CID rescues 161 children, 32 adults from human traffickers

A total of 161 trafficked children, who were engaged in various forms of child labour across the country, have so far been rescued by Anti-Human Trafficking Unit (AHTU) of the Criminal Investigations Department (CID), in special operations, this year.

Also, 32 trafficked adults, including foreigners, were lured into prostitution, and 42 youth, who were being illegally trafficked to serve as domestic workers in the Gulf States, were rescued by the unit.

The children were mostly engaged in fishing activities on the Volta Lake in the Volta Region, and Elmina in the Central Region, while the adults, especially foreigners were trafficked into the country for prostitution.

Superintendent Mike Baah, Director of the AHTU, confirmed the story to Ghanaian Times in Accra on Friday.

He said as part of efforts to address the menace in the country, his outfit had embarked on vigorous training of its personnel and regional prosecutors across the county, to enhance their skills.

Supt Baah indicated that more AHTU units had also been opened, to enable the public report such cases, to reduce the pressure on personnel at the AHTU headquarters.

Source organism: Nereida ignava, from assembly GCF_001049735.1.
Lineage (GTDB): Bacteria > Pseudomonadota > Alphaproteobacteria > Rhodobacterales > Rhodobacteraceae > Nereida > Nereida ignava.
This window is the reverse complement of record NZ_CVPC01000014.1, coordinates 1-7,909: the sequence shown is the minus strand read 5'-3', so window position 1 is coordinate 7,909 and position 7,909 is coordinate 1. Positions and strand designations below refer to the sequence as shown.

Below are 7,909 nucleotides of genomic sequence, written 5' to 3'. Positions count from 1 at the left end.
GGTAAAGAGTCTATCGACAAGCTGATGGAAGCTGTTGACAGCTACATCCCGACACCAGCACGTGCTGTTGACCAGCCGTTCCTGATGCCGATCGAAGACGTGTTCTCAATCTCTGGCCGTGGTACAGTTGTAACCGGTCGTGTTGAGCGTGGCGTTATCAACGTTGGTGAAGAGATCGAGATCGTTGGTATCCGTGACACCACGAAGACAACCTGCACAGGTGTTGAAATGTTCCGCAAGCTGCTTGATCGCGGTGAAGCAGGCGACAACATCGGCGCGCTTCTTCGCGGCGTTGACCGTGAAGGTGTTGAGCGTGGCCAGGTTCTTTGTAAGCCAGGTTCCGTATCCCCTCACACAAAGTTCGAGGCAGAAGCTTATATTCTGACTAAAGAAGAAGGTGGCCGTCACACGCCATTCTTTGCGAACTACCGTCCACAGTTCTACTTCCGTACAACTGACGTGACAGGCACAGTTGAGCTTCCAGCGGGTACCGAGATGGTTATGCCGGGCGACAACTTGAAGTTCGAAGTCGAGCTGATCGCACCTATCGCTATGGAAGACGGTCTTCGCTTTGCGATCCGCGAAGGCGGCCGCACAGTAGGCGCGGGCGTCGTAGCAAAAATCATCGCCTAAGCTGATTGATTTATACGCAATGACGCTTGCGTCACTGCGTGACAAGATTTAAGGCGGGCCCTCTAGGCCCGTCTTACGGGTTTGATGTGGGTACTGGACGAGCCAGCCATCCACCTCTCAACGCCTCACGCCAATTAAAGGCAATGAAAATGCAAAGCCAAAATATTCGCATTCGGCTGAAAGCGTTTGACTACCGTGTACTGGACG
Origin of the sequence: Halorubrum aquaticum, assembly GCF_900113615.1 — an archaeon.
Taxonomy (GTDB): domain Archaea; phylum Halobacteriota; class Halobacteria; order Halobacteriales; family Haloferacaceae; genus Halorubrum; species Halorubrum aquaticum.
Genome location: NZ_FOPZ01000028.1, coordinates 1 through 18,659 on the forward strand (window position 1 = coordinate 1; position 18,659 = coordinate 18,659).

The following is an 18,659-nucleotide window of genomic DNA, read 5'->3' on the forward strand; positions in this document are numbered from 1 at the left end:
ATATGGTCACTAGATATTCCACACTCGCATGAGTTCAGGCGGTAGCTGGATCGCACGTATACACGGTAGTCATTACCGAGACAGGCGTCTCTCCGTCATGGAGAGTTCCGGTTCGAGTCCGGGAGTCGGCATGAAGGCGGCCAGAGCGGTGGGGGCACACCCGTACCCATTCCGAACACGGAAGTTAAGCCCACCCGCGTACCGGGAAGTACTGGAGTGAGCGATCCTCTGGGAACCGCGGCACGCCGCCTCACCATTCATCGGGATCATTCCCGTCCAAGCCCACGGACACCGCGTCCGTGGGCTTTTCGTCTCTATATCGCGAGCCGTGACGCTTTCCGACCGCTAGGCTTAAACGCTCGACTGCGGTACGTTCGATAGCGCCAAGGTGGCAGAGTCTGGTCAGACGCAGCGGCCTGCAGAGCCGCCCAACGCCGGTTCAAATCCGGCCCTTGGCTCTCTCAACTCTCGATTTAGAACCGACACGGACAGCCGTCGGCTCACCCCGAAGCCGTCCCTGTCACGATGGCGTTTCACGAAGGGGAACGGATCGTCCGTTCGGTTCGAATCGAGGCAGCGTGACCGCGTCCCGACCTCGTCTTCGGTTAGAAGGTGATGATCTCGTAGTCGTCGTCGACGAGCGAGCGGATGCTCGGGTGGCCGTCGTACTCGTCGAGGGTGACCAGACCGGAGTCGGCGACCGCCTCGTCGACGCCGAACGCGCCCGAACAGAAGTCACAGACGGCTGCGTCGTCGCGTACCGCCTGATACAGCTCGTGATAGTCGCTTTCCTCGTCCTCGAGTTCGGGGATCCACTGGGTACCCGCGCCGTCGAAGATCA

He said the Ministry of Gender, Children and Social Protection, Department of Social Welfare, Ghana Immigration Service, Labour Department and non-governmental organisations were collaborating with the AHTU, to educate the public on the menace.

“AHTU will also continue to liaise with the Intelligence Unit at the CID to gather information about the activities of human traffickers, to foil their operations,” Supt Baah added.

He stated that human trafficking affected Ghana’s image, socio economic development and hampered the wellbeing of children.

Supt Baah said Ghana had been ranked as a tier two watch list country in the 2017 trafficking in persons report, released by the United States government, which has as a result, threatened to withdraw grants to Ghana if the situation worsened.

He urged the media, religious organisations and opinion leaders to join the campaign against human trafficking, and cautioned parents not to release their children and relations to undertake hazardous work.

By Anita Nyarko-Yirenkyi

 

 

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